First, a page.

Sunday, April 10, 2011

The Persian Expedition

This book is a couple of millenia old, yet it still has a contemporary feel to it. Part of this may be due to the wonders of translation. (Shakespeare would probably not sound so archaic if translated in to modern Chinese.) However, it may also be due in part to the nature of the story. It is not so much about the details of everyday life in ancient Greek, but instead about the actions and feelings of a large group of people making a journey.

The Greeks are side players in palace conflicts among Persian royalty. They find one of their allies losing and strive to maintain their cohesion and position in spite of it. We get some tales of unity - how the groups attempt to split up, but then find things were better if they stay together. We also see signs of leadership and devotion to a higher being. When the gods tell somebody he should not take sole command, he refuses to accept the mantel, in spite of pleading. However, he does his best to ensure that others will do what is best for the group. He also presents himself as a fair ruler, being quick to counter objections with the "other side of the story", and turn the show of discipline around to his benefit.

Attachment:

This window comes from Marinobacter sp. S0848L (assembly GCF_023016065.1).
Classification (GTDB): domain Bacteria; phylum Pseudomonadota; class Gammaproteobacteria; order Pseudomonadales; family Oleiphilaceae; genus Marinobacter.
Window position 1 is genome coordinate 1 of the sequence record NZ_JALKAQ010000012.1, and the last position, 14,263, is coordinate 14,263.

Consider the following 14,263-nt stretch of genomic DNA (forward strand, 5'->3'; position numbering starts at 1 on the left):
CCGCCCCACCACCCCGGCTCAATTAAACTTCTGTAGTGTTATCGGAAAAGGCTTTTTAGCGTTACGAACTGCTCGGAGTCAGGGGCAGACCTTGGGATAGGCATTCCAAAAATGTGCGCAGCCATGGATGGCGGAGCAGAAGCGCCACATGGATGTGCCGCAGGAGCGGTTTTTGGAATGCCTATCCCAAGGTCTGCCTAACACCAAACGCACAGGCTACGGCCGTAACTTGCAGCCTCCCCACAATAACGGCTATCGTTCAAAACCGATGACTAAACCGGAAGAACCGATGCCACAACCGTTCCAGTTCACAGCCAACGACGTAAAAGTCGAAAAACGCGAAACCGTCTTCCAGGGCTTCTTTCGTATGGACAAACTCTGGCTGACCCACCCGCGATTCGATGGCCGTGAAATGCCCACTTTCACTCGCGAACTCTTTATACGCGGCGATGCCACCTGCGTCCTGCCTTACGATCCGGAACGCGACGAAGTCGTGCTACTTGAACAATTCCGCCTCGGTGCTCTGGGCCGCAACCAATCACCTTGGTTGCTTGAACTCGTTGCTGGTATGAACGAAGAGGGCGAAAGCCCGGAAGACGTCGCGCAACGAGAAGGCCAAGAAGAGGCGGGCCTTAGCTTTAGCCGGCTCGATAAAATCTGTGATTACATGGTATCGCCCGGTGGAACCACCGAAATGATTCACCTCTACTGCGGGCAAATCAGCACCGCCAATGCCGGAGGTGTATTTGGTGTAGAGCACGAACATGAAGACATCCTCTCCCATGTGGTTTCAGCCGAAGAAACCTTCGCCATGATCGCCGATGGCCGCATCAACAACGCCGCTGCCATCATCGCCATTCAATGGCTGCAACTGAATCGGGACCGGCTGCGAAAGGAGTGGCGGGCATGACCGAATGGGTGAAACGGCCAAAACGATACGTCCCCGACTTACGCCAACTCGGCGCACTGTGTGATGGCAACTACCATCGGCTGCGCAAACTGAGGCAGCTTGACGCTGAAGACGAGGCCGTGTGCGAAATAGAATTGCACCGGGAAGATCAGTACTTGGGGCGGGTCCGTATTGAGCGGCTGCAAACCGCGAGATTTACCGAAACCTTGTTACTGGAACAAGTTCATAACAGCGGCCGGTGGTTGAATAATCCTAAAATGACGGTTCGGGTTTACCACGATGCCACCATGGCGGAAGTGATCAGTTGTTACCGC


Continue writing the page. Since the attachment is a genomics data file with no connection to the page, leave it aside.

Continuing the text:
We also see the many challenges of leadership. Some people let love interests get in the way of good decisions. The choice of allies becomes a key concern, with difficult decisions needed. Then, when allies start to falter, the leader needs to chose weather to give them the stern talking to, or retribution.

The book was not at all the military adventure that I was expecting, thus it seemed to drag on for a while I was anticipating the action that never really came. Perhaps with different expectations I would have appreciated it more.

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